See the exhibit in the Midwest: CORAM DEO GALLERY Omaha, Nebraska: August 12 - October 24, 2o22
I have had a desire to illuminate the Genesis creation accounts since late 2017, when I first heard a lecture by Dr. Tim Mackie from a conference on art and faith. Whenever I’m learning something new, I always have a desire to explore it fully in my studio, but sometimes it takes years to realize the idea.
My deepest hope for this project is to create a space for others to encounter the metaphysical imagery of creation in scripture, and for it to take center stage over the physical imagery. It is important to say that I have come to be convinced by my study of the text that any tensions between science and faith in creation are merely perceived–that is to say–when Creation is handled in the scriptures, it is not intended to be an account of the biological-material unfolding of the universe, and so to try to ask it to function as one demands answers from the text it wasn’t intended to provide. This doesn’t mean science is irrelevant–on the contrary, it is deeply relevant. But as Dr. William Brown says so poignantly in his book, The Seven Pillars of Creation, “Wisdom can turn the dividing wall between science and faith into a porous membrane through which selected ideas can flow.”
Inspired by the Hebrew phrase, תֹהוּ וָבֹהוּ (Tohu va-Vohu), which Tim Mackie translates “wild and waste,” I looked to a waste material in my studio for inspiration for this entire body of work. I looked toward something that had material existence but had no purpose—paper towels I had used to collect ink runoff, that had grown crusty and sparkling. According to my studies, the author of Genesis would likely have categorized these materials as non-existent and formless. Inspired by these paper towels, I began hand-dying torn strips of kozo, or mulberry paper. The paper I’m using is made from 100% mulberry bark, and I buy it in large sheets. It has ten times the archival lifespan of cotton paper. It is made up of tiny fibers that knit together when the paper is worked with water, distressed, crumpled, folded, and unfolded. The more I work the paper, the tougher it gets. It can be worked by layering many sheets until it becomes stiff, and it can even be oiled to resemble leather.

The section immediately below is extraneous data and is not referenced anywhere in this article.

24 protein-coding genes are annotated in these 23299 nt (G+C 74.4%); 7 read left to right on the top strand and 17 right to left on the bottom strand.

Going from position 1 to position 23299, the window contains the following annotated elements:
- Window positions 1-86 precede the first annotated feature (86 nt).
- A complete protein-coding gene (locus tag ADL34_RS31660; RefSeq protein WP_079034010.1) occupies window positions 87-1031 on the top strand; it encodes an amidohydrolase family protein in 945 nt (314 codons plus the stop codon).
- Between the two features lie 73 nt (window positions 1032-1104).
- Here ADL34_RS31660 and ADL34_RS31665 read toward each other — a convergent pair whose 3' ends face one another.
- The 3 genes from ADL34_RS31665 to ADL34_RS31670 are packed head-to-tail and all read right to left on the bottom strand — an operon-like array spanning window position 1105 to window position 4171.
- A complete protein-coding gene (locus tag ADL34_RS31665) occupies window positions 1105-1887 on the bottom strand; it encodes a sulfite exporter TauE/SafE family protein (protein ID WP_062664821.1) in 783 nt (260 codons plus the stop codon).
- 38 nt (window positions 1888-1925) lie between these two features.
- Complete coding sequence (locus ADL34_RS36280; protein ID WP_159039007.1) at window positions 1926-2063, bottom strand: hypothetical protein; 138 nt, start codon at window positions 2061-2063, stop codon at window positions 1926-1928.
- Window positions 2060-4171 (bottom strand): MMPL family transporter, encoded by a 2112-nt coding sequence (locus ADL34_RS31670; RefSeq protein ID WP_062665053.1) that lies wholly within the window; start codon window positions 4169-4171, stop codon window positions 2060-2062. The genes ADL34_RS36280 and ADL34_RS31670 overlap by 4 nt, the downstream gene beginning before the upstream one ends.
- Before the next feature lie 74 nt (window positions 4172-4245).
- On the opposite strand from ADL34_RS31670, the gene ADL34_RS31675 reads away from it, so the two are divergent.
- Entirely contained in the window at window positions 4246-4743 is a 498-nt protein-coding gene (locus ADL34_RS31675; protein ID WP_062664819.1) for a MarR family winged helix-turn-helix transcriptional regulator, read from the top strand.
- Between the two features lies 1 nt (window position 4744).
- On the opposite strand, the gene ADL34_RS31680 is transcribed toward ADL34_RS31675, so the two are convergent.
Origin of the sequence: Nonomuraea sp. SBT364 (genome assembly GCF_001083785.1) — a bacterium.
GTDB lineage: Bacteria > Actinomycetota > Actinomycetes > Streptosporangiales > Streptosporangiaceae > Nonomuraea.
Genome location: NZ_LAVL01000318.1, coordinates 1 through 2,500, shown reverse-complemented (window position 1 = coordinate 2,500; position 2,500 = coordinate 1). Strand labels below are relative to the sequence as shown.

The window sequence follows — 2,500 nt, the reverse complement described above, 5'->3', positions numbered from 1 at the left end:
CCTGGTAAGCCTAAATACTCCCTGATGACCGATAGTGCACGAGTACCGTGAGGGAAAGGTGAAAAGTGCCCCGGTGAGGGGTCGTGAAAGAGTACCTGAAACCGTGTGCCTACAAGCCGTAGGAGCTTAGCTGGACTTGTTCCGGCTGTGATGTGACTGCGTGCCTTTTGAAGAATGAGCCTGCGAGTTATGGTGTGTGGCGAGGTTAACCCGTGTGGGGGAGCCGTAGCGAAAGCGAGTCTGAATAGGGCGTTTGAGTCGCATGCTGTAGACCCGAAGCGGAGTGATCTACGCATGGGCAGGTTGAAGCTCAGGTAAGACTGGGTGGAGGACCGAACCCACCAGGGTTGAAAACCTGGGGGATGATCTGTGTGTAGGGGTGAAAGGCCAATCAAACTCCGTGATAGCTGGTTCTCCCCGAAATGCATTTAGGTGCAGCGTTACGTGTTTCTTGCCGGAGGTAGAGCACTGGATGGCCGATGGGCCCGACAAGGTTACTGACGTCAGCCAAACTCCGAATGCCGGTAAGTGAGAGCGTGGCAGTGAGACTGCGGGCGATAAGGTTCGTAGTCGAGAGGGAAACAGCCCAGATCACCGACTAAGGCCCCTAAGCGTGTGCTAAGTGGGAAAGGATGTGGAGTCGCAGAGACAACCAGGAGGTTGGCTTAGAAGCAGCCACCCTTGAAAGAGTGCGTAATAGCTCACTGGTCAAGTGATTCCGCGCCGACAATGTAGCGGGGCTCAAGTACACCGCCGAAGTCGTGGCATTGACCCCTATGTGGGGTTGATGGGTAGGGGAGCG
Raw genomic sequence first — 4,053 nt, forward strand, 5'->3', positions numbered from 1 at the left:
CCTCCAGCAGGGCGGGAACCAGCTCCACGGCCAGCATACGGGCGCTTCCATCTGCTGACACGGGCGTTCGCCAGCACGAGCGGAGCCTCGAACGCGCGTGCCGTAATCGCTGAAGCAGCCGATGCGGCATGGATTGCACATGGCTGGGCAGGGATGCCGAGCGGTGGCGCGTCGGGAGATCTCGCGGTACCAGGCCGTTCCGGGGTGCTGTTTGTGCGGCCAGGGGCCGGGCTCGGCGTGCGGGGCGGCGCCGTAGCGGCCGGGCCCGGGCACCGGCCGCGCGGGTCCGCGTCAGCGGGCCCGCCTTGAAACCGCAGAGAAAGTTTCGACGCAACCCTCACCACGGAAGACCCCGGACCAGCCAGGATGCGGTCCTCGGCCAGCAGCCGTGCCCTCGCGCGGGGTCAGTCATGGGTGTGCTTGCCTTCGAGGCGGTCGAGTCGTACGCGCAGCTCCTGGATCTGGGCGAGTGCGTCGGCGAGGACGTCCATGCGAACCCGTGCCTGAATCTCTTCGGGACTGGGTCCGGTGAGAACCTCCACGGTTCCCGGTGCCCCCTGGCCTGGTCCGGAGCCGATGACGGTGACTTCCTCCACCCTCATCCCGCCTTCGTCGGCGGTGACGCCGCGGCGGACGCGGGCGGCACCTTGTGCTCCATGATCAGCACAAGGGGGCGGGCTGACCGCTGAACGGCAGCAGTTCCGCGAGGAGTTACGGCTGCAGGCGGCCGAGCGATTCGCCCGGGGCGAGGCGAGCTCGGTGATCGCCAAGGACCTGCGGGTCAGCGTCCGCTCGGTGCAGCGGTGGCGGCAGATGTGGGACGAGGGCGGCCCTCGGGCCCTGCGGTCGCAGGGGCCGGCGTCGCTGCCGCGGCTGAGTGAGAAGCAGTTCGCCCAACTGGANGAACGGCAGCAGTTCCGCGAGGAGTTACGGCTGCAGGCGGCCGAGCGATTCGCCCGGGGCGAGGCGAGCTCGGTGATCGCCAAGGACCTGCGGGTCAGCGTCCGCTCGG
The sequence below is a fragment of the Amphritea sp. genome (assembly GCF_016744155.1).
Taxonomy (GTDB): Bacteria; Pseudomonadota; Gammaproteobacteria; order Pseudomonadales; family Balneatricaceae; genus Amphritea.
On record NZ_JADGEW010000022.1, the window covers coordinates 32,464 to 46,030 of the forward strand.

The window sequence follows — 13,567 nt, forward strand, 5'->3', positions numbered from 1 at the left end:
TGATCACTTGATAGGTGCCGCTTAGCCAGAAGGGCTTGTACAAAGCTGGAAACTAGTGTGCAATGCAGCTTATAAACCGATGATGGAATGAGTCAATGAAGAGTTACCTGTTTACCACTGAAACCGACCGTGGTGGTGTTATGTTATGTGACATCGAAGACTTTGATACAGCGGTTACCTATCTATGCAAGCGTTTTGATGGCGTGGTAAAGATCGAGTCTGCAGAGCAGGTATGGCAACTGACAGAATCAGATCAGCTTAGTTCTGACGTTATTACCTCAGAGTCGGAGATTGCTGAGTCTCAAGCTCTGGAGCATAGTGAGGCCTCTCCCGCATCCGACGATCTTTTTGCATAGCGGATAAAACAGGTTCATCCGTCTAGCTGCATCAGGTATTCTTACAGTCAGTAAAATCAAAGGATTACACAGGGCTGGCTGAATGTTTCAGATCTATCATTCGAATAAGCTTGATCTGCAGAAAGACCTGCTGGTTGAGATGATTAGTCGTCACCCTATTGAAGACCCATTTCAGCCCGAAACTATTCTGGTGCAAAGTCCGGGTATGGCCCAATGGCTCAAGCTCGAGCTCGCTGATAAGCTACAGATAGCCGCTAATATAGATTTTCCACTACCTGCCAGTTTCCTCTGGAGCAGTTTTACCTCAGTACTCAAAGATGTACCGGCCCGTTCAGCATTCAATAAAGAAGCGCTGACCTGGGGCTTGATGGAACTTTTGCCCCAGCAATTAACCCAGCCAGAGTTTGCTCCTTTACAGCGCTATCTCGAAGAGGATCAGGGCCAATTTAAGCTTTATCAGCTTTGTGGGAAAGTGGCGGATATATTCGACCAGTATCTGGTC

Significant for my purposes, kozo is always shaped through water. Without water, the paper couldn’t be transformed and strengthened. When I sculpt and roll the paper, I do it wet. I bring strips of it from water and wring it out and let it dry, and then I cut, tear, collage, or sculpt the paper, ordering it into a physical artifact. The process is tedious, but that tedium comes from repetition. Repetition is one of the Hebrew Bible’s foremost aesthetic devices. This repetition provides a space for me to remember my own baptism, my own bringing forth from water, through water, to the water. I am only halfway through the project, and I am surprised by the freedom and ideas that have flowed from this one material: kozo. For me, it is proof that limits can create spaces of flourishing.
The process of making is its own reward: a meditation and a prayer,2022 11 minutes, 30 seconds (headphones recommended) Short film
I was a commercial photographer for five years prior to beginning my visual art practice, and photography has always been an integral part of my studio practice. But when it comes to video and film, I’m still a beginner. For several years, I have taken hours of footage, and some of it never sees the light of day. I'm a part of an artist collective called Creative Community, and I am often inspired by the way that my fellow artists are so brave in trying and sharing new projects and mediums, and so I wanted to push my visual practice into a new medium for this exhibit. In this film, I’ve used the same materials, techniques, and processes that I am using to create my body of work on creation. All shots were either created by documenting my physical process of making the paintings or studies, or they were created by taking intimate closeups of my tools and materials.
BEHIND THE SCENES GALLERY
In the studio, working on a panel for Genesis 1:2.
details from the Ruach Elohim painting
early explorations with vellum, rice paper, and kozo
וְר֣וּחַ אֱלֹהִ֔ים |
Working on Day Three: bringing the dry land out of the waters
Working on Day 2: Dividing the waters above from the waters below